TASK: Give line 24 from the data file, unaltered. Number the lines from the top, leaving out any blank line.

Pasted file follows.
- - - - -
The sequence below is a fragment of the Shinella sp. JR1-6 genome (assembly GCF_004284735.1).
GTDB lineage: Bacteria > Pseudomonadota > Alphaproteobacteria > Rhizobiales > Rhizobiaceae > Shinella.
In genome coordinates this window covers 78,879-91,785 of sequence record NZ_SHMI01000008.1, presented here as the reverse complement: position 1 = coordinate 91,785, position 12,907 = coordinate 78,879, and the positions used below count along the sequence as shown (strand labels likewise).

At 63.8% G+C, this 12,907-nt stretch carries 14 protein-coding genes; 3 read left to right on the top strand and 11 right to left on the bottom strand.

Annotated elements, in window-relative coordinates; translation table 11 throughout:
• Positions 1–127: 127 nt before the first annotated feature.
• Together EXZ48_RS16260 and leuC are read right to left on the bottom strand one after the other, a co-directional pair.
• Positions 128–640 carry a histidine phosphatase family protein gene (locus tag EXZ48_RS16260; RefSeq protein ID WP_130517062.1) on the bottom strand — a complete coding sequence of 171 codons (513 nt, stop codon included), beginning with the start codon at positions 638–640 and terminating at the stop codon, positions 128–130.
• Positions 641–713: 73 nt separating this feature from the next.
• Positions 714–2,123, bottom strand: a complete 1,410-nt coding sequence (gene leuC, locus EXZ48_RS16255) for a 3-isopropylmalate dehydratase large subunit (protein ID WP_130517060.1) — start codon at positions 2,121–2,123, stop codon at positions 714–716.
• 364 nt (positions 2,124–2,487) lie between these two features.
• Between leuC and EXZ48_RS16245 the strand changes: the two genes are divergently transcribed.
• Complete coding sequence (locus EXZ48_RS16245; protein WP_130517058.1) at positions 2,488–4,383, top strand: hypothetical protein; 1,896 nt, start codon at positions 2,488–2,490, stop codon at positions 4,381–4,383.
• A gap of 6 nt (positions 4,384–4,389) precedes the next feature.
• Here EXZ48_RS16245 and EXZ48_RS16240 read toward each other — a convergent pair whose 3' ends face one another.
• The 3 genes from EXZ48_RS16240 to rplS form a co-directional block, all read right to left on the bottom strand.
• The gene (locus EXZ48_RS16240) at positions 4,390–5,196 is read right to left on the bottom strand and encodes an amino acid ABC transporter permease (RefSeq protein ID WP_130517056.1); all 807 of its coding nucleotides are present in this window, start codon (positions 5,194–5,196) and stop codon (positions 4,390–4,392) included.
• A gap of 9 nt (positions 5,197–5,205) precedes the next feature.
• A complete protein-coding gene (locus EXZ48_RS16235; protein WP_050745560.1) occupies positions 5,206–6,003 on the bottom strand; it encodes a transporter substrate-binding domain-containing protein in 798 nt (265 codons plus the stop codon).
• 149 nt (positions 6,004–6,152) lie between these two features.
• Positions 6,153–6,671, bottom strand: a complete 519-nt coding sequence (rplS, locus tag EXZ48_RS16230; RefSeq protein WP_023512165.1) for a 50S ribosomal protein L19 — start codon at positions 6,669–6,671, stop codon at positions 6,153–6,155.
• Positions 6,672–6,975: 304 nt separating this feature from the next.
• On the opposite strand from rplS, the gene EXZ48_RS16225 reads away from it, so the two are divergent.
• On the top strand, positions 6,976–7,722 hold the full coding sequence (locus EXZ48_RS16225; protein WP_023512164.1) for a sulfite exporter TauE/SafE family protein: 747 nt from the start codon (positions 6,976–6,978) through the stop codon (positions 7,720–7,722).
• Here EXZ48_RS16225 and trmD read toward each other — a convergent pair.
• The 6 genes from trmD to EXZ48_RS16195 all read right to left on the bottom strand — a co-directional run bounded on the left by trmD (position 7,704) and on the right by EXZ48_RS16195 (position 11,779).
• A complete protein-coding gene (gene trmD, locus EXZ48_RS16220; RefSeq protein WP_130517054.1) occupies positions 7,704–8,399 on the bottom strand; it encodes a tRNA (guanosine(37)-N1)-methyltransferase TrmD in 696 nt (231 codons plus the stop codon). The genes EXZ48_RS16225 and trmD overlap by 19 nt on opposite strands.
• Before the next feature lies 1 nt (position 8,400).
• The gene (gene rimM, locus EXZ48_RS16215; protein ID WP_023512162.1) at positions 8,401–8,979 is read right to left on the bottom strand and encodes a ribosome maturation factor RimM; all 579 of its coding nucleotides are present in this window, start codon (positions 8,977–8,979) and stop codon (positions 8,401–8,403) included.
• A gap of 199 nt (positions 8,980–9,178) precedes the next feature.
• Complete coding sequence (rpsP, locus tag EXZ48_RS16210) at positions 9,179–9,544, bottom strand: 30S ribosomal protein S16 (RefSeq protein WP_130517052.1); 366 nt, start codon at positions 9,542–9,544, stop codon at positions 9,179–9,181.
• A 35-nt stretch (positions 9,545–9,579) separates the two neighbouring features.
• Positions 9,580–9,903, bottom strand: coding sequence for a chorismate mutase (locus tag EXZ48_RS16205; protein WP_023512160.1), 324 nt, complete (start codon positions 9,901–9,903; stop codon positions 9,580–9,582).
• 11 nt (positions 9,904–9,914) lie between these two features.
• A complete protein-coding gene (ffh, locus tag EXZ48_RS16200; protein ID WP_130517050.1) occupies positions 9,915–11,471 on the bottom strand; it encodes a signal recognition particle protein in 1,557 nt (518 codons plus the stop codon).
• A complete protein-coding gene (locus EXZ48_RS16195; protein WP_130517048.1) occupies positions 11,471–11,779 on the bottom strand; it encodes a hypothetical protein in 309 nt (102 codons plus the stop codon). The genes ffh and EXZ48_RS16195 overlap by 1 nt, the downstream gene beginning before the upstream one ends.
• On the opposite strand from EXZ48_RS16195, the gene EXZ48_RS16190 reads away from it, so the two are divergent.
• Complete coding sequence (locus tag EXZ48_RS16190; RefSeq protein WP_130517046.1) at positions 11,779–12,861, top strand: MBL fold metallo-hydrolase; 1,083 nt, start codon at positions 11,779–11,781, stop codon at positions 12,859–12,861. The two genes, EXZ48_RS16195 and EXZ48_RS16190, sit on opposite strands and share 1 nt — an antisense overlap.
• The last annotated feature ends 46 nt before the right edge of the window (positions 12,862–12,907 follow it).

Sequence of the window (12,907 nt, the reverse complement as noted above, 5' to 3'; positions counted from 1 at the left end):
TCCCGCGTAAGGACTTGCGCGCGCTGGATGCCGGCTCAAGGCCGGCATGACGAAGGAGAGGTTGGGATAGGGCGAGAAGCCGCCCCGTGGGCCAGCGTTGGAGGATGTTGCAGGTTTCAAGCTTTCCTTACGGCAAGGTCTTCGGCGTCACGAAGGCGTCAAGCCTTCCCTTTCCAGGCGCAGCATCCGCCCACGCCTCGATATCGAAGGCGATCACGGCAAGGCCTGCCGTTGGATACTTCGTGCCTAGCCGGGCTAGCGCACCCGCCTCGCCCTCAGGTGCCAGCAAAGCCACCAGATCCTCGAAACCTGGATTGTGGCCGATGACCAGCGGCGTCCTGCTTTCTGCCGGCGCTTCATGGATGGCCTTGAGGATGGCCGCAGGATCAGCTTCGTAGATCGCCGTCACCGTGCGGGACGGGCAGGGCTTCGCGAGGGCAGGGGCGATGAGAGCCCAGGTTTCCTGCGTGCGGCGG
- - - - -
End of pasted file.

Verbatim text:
• On the top strand, positions 6,976–7,722 hold the full coding sequence (locus EXZ48_RS16225; protein WP_023512164.1) for a sulfite exporter TauE/SafE family protein: 747 nt from the start codon (positions 6,976–6,978) through the stop codon (positions 7,720–7,722).